The Tabloid Media Has Caught a Tiger By His Tail

Thomas ConroyCorrespondent IDecember 11, 2009

MARANA, AZ - FEBRUARY 24:  Tiger Woods of the USA speaks to the media during his press conference prior to the start of the Accenture Match Play Championships at Ritz - Carlton Golf Club at Dove Mountain on February 24, 2009 in Marana, Arizona.  (Photo by Stuart Franklin/Getty Images)
Stuart Franklin/Getty Images

Another day, another revelation was revealed in TigerGate. As a society, we have been captivated with the daily coverage of Tiger Woods' private hell. You cannot avoid the latest edition of TMZ or The Insider that promises “exclusive details on his extra-marital affairs or providing voice mails between Tiger and his endless amount of girlfriends.”

Where ever you go, someone has a comment or an opinion on what really happened between golf’s elite couple in the early morning hours following Thanksgiving. Have our lives become so complacent that we must live vicariously through our celebrity’s misfortunes. The real question that needs to be answered is why we care so much for tabloid journalism.

Who cares if Tiger is a serial cheater and sleeps around on his spouse, as this occurs in everyday life with little fanfare or public scrutiny polarizing a family’s turmoil. Yes, I understand celebrities make a large amount of money, but that doesn’t give the tabloids the right to stick their nose into their personal lives.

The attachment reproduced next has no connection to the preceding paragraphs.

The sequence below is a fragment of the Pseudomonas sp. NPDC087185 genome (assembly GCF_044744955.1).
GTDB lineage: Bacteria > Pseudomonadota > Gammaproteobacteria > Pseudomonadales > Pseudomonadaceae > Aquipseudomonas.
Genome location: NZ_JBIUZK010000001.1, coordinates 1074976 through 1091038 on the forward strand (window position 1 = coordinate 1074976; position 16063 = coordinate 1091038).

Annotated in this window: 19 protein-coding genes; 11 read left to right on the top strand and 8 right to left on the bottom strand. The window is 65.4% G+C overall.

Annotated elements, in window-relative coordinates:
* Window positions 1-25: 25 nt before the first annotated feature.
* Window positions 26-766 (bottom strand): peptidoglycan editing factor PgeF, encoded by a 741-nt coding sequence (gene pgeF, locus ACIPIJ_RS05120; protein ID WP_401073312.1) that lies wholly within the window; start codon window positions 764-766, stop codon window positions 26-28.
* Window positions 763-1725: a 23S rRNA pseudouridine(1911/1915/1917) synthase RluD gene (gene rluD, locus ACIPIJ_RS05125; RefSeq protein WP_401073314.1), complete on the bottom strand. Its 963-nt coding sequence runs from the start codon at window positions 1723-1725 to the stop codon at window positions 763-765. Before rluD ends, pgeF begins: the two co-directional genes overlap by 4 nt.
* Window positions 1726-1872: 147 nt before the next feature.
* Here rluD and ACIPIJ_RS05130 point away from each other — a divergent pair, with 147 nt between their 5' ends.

If Tiger’s marriage is showing signs of falling apart, this isn’t a signal for television crews to camp outside his gated community and update their audience every fifteen minutes on the status of Woods’ marriage.

The producers of this style of journalism often compare themselves with having similar integrity like other news shows such as 60 Minutes , and that would be comparing Hustler to Time for quality editorial writing.

I can’t imagine Lesley Stahl of Steve Kroft chasing their interviewees all over town for a mindless sound bite. Tabloid television shows produces large rating numbers which equals big advertising dollars into the pockets of their distributors.

If I have to see another celebrity tearful confessional interview, I will vomit. Please Tiger, don’t go on Oprah or Dr. Phil , and tell us how difficult your life has become. Celebrities need to stop blaming the system and start examining their own actions. When a person becomes a commercial-success then everyone in the world is their new best friend.

The attention can be overwhelming at times, as normal everyday situations can turn into a major media frenzy. Still, individuals need to held accountable for letting their actions get out of hand.

Our society relies on the television to inform us on the events of the day, as subscription rates for newspapers and magazines have been on the decline for years. Reading has become a lost art in our culture. Are we being informed properly or rather what fits nicely in a 22-minute or 42-minute news program format. Due to time constraints, television will put a limit on the amount of information that will be broadcast in a given day, and little by little, people are becoming less informed.

We’re starving for news, as wait for the beep on our Blackberry or iPhone for the next Tiger news item. Two weeks ago, it was a simple traffic accident that has turn into the last women to have slept with Woods please turn off the light.

When is enough enough, in regarding to witnessing a destruction of someone’s professional career? Let’s put the PDAs down and pick up a good book.